Mobile Phones & HIV

May 22, 20090 comments

In most resource-poor settings, the access to and the ability to perform medical tests like blood counts and blood smear examinations needed to treat HIV and malaria are limited. Even in these resource limited areas, the ever-increasing user circle of mobile phones and vast coverage of mobile network is a reality. The need of hour is to develop the capacity to analyse the specimens in a simple and cost effective way requiring minimal training. Hence, mobile phones, the 11th finger in everyone's hands have been chosen and adapted for diagnostic technologies, namely Cellscope and Cellophone Both these inventions have bagged prizes in Vodafone Foundation’s Wireless Innovation Project this year.


A project that began as a challenge to Dan Fletcher’s undergraduate students at the University of California, Berkeley has transformed a mobile phone into a diagnostic tool for malaria with a goal to bring modern diagnostic testing to remote areas cheaply and effectively via telemicroscopy.

The Cellscope is a device that is attached to the digital camera of a mobile phone effectively turning it into a microscope. The Cellscope can show individual white and red blood cells and with the correct stain it can be used to identify the malarial parasite. This image could then be transmitted directly over the mobile network and so provide assistance with remote diagnosis and monitoring . This invention can be exploited for diagnosis which requires a high quality image such as malaria and TB.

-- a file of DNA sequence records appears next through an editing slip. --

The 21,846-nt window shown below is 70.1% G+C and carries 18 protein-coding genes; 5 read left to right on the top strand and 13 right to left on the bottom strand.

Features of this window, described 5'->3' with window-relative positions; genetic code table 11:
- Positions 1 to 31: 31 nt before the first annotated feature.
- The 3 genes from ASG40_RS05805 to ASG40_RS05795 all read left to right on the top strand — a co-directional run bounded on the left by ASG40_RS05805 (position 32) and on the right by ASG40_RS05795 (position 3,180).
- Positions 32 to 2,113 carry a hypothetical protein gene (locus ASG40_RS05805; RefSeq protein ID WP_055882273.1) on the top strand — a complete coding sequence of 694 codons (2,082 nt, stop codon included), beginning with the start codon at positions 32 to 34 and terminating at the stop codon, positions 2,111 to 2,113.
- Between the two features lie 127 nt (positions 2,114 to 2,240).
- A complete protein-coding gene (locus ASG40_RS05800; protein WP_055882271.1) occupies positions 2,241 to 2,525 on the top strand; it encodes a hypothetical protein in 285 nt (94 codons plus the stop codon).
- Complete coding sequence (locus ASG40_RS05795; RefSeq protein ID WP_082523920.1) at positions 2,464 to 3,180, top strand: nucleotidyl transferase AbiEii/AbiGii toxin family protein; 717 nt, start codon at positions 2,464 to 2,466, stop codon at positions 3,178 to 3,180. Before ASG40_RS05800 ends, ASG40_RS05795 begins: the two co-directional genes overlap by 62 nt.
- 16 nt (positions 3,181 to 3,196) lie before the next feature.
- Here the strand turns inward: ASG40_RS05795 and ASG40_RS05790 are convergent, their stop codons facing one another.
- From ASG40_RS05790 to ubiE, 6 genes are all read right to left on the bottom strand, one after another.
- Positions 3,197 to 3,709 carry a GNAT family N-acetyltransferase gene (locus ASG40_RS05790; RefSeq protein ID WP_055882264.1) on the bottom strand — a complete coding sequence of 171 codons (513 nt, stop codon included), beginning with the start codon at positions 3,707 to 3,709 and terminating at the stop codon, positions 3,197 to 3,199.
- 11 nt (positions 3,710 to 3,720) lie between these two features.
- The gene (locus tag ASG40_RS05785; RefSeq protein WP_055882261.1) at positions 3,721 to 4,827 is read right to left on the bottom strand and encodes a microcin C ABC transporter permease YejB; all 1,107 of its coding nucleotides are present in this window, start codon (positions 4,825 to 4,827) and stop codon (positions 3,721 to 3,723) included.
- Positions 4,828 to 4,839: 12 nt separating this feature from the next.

More information on Cellscope can be found here.


Cellophone Project was developed with an aim to provide a revolutionary optical imaging platform to be used specifically to analyse bodily fluids within a mobile phone. The technology advanced by Dr. Ozcan and his team relies on Lensfree Ultra-wide field Cell monitoring Array platform (LUCAS) and is based on shadow imaging. Shadow imaging of cells and bacteria relies on the detection of their shadow signature – the pattern of diffraction of waves by cells. Each type of cell has a specific electronic signature, or ‘shadow’, that can be detected. No bulky attachments or components or lenses are needed and it can immediately monitor an ultra-large field of view by detecting the holographic shadow of cells or bacteria of interest on a chip. Through advanced signal processing tools that are running at a central computer station, the unique texture of these cell/bacteria holograms will enable highly specific and accurate medical diagnostics to be performed even in resource-poor settings by utilizing the existing wireless networks.

For more information on Cellophone, Click here.
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